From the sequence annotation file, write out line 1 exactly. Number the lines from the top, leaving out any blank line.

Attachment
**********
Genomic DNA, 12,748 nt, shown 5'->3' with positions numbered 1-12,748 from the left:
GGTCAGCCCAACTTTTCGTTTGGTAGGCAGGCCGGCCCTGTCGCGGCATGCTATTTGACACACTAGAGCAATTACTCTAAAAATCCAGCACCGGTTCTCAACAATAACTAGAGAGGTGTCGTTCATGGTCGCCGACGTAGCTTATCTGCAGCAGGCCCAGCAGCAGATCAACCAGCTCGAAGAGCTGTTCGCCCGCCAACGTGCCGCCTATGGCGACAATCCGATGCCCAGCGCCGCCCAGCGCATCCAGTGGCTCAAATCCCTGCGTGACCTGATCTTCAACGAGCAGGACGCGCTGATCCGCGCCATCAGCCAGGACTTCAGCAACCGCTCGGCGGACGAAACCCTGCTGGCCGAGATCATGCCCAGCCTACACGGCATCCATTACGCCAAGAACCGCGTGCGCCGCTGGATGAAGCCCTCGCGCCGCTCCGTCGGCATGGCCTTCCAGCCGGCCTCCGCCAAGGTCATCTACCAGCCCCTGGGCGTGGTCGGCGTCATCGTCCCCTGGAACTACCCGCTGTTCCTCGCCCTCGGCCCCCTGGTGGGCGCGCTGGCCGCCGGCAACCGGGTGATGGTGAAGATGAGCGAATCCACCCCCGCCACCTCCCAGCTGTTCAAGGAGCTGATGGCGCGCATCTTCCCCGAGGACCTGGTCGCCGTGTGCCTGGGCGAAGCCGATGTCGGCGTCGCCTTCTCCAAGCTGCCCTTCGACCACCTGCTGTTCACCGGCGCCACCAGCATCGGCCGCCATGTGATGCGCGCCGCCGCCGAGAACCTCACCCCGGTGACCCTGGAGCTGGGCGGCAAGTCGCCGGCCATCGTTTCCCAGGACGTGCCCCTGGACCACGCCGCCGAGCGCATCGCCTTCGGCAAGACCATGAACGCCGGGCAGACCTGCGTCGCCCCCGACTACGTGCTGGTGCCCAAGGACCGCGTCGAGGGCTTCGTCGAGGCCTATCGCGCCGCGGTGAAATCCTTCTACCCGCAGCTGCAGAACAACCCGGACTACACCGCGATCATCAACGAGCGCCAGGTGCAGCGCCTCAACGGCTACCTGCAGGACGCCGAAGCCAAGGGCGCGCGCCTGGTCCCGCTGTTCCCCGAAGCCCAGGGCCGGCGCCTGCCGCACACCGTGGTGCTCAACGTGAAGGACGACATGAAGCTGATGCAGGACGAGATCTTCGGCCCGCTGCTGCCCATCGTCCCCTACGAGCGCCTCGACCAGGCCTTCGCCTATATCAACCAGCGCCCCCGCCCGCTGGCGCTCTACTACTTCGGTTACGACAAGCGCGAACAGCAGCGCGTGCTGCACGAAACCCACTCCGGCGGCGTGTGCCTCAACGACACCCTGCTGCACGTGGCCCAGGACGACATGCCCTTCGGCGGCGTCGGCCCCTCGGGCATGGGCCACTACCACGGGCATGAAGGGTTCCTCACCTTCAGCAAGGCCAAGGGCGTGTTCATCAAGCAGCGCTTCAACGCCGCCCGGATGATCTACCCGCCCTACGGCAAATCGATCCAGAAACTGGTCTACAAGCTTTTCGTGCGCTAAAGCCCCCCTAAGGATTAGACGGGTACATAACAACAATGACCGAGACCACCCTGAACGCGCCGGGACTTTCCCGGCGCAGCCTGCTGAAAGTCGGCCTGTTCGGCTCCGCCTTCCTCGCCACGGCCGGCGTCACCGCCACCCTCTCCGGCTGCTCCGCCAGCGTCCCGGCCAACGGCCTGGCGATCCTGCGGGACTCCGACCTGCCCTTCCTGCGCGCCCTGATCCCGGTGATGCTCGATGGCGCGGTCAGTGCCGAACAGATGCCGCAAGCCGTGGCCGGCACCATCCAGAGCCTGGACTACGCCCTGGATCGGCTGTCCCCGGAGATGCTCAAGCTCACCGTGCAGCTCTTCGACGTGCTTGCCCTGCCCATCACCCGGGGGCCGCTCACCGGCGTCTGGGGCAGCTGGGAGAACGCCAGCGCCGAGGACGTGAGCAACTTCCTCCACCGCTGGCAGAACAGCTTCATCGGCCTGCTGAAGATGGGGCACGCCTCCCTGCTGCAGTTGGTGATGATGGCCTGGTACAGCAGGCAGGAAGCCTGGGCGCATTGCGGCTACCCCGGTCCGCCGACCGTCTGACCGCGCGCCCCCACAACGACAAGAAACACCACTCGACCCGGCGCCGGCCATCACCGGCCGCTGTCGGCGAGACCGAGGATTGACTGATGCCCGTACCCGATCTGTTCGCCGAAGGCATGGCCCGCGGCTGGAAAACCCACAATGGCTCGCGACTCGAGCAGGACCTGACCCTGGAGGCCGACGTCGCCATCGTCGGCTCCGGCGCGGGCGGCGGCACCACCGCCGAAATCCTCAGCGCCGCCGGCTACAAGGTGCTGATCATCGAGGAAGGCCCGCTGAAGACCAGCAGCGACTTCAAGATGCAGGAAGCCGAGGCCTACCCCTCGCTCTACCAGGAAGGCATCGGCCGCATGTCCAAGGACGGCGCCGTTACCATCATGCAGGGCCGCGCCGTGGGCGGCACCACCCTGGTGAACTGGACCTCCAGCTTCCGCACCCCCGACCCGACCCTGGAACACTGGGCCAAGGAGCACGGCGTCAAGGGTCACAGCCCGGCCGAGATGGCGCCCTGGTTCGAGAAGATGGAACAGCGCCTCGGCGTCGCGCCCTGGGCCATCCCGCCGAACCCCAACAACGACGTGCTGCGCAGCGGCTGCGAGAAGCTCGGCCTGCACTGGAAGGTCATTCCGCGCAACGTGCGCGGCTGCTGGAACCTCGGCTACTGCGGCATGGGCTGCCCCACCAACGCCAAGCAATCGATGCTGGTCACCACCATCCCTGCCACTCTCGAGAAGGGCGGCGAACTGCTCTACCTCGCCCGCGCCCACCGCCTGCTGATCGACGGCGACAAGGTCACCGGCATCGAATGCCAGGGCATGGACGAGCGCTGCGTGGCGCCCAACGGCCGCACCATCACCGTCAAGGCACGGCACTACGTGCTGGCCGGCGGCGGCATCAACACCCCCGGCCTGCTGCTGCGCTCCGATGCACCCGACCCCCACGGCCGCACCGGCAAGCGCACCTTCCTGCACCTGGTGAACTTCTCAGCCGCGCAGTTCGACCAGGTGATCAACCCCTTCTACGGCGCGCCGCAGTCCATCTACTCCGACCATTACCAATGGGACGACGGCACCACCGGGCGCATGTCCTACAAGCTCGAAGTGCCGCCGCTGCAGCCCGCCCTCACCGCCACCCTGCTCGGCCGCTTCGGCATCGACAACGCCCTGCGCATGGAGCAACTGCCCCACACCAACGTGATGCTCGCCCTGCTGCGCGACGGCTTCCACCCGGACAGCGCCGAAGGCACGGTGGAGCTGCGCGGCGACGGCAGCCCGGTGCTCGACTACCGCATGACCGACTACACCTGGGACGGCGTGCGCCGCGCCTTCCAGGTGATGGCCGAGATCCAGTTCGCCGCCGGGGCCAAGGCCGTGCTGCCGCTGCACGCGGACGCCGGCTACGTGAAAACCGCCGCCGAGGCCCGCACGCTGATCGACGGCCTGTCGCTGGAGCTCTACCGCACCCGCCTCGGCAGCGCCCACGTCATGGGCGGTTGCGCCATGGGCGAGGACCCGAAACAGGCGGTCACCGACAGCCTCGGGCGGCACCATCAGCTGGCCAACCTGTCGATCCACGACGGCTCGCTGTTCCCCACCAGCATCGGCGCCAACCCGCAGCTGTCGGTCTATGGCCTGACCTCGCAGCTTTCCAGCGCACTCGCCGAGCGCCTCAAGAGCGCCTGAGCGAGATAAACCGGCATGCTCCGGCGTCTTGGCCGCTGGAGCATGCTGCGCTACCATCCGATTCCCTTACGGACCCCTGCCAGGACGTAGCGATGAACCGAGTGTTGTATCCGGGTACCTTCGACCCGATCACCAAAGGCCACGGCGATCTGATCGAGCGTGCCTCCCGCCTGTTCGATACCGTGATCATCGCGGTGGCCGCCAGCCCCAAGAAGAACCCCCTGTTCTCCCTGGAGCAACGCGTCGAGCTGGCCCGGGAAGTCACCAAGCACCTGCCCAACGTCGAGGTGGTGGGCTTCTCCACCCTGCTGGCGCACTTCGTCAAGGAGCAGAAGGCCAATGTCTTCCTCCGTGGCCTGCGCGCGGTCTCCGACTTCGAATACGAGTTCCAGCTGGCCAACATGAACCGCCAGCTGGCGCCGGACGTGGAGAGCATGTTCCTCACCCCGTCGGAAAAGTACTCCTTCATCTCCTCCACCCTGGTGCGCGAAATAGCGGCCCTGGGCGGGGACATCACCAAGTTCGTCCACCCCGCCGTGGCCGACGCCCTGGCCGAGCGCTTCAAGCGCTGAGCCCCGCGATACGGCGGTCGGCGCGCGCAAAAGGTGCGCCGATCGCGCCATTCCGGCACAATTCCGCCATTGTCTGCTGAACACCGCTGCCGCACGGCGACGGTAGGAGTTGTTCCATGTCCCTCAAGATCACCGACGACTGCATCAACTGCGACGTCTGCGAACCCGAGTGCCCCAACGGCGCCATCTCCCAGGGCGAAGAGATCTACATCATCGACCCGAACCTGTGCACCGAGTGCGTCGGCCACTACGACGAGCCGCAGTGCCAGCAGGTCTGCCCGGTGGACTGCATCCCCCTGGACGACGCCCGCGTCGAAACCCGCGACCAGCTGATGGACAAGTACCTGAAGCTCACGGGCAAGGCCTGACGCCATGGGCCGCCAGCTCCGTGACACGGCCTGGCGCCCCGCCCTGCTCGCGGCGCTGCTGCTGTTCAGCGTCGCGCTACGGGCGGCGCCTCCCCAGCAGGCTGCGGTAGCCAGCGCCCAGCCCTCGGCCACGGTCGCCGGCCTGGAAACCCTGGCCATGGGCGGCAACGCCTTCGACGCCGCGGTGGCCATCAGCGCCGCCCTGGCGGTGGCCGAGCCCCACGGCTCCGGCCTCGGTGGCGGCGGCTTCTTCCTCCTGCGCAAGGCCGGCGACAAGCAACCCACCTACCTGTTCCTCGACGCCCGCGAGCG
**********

Genomic DNA, 12,748 nt, shown 5'->3' with positions numbered 1-12,748 from the left: